How to Crack a Coconut & Make Coconut Milk
Arms embraced the palm tree, and with the ease of a monkey, our guide shimmied up the slim trunk to the palm fronds in the sky, his bare feet climbing effortlessly, bolo knife dangling dangerously at his hip. We were on the slopes of Mayon Volcano, my grandfather’s rice plantation in view below, the cool ocean breeze making its way to my perch on a fallen tree trunk. We had left the noise and grime of Manila to my mother’s favorite summer haunt; I was 9 years old that summer vacation, and she was determined to show me where she and her brothers and sisters had played in the rivers on their vacations, searching for freshwater crabs, and drinking the juice and eating the tender flesh of buko, or young coconut.
The buko landed with thuds all around us, and our guide returned to the ground where he used his bolo to open the young coconuts and fashioned homemade spoons from the buko shell. We drank the sweet juice and used the spoons to eat the delicious coconut meat.
The more mature coconuts were used in cooking and baking. We were in Sorsogon, Bicol, where coconuts were plenty and abundant in the cookery, and I will never forget the dishes that emerged from the open air kitchens. The freshness of the food spoke of the sea, of the land, and of the rich volcano towering above.
How to Crack a Coconut
[dropcap1 color="green"]1[/dropcap1] Select a Coconut
My source for coconuts will never be as fresh as it was at my grandfather’s place in the Philippine countryside. These days, I am lucky if I find coconuts at my local market. If you see some, shake the coconut and listen for the water sloshing about within. That should be a good one!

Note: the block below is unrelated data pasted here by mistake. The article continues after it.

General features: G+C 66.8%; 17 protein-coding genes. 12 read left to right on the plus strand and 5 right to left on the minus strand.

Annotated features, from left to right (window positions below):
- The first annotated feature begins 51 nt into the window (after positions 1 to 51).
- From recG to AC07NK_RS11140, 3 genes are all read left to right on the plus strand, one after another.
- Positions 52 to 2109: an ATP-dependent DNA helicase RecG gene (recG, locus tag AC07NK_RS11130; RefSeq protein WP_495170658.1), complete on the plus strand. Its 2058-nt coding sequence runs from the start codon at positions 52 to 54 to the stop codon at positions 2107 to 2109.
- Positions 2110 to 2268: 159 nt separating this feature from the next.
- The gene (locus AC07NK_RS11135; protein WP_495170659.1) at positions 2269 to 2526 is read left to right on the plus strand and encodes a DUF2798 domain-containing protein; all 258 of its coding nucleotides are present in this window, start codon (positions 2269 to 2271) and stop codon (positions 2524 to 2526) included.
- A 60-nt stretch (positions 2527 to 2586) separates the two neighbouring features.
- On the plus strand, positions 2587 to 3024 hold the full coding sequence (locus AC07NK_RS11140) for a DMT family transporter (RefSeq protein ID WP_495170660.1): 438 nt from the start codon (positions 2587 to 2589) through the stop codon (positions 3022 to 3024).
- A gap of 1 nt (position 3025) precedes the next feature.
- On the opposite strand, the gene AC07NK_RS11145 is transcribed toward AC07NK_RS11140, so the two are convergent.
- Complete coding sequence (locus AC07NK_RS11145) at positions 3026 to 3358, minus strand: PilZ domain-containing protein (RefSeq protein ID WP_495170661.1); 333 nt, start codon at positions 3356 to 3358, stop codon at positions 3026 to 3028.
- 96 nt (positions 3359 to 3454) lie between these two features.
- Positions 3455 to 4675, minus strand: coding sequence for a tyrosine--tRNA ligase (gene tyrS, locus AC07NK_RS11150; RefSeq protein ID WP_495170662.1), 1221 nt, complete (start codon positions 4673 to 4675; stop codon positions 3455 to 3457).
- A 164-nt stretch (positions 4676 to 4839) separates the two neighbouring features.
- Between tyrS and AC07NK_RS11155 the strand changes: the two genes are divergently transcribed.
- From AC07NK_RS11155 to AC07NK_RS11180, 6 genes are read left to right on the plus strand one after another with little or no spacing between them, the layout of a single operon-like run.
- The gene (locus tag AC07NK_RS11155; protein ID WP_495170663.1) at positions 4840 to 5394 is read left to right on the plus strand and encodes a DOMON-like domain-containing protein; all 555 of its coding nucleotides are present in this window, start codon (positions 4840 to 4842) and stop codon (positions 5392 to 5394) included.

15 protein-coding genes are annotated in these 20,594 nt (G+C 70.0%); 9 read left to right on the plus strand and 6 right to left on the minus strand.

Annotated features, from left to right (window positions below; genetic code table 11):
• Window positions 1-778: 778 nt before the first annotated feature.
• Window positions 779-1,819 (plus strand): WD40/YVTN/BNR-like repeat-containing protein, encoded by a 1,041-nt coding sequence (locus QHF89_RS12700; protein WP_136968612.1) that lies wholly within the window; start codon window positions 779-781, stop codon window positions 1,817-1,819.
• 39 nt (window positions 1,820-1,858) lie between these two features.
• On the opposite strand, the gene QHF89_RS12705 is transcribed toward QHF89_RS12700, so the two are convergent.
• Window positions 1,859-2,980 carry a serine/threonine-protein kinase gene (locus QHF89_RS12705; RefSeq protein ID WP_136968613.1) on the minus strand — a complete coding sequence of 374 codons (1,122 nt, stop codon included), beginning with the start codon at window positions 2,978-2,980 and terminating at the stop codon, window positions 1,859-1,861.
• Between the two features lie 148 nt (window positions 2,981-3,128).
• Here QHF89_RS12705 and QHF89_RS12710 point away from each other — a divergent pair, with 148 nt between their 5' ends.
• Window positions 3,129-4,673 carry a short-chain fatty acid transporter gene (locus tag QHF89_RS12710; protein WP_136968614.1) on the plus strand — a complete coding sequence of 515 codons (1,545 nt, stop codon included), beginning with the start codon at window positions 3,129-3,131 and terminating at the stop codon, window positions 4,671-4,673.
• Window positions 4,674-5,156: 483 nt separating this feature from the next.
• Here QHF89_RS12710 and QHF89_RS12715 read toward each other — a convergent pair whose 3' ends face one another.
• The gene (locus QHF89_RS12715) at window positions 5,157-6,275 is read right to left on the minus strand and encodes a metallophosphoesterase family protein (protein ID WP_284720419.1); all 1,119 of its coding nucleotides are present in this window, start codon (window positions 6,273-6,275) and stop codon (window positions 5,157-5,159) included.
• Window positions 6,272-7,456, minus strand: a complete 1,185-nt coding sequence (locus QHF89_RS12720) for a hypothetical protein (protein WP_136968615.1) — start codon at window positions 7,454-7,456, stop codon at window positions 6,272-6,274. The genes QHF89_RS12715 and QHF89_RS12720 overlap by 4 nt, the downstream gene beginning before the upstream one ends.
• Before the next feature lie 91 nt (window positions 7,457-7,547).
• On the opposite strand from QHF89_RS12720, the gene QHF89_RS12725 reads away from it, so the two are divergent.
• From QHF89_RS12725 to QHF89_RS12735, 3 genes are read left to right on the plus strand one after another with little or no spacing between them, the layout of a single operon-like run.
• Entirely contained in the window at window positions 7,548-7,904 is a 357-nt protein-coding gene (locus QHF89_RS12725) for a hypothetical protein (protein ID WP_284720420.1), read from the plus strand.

[dropcap1 color="green"]2[/dropcap1] Find the Face
Turn the coconut about, and you will find it, the adorable little face, smiling at you.
[dropcap1 color="green"]3[/dropcap1] Poke Holes
Using an ice pick or other sharp tool, carefully poke a hole in each of the three spots.
[dropcap1 color="green"]4[/dropcap1] Drain the Coconut Water
Some mistake the water that comes from the coconut as coconut milk, but it is simply coconut juice. When it comes from the young coconut it is especially refreshing.
[dropcap1 color="green"]5[/dropcap1] Crack the Coconut
Use a hammer and firmly tap the coconut several times, rotating with each tap, until it cracks.
How to Make Coconut Milk
There are various ways to make coconut milk, some relying on special tools or modern conveniences, like blenders. The key, no matter the method, is to use hot water to release the rich flavor from the white coconut meat. I really like how Nourished Kitchen utilized a blender to extract as much from the pulp as possible; what has been a traditionally labor intensive process is streamlined. But for today’s post, I wanted to make it the old fashioned way, with a simple grater and a lot of muscle power.
As a child visiting the Philippines, I would watch my grandfather straddle a coconut horse, or kabayo, and deftly grate the coconuts used in my grandmother’s dishes. You can see a coconut horse in action at Burnt Lumpia, and a very similar traditional Nyonya coconut grater at Nyonya Food, Rasa Malasia. I used a simple grater, but how I wish I had a coconut horse!
In the Philippines, the very first squeezing of the grated coconut meat will result in coconut cream, but it requires quite a lot of arm power. When you allow the grated coconut to steep in hot water, you will release some of the cream, which you will see separating from the coconut milk. The grated coconut can be steeped again, each squeezing resulting in a lighter coconut milk.
Fresh coconut milk does not keep for long, even when refrigerated, so be sure to use it right away. Nowadays, between the rarity of coconut and the time involved, it is certainly easier to opt for canned coconut milk and bags of frozen or dessicated coconut. But isn’t it nice to know how it’s done?
If you are looking for some coconut inspired dishes, why not give these a try:
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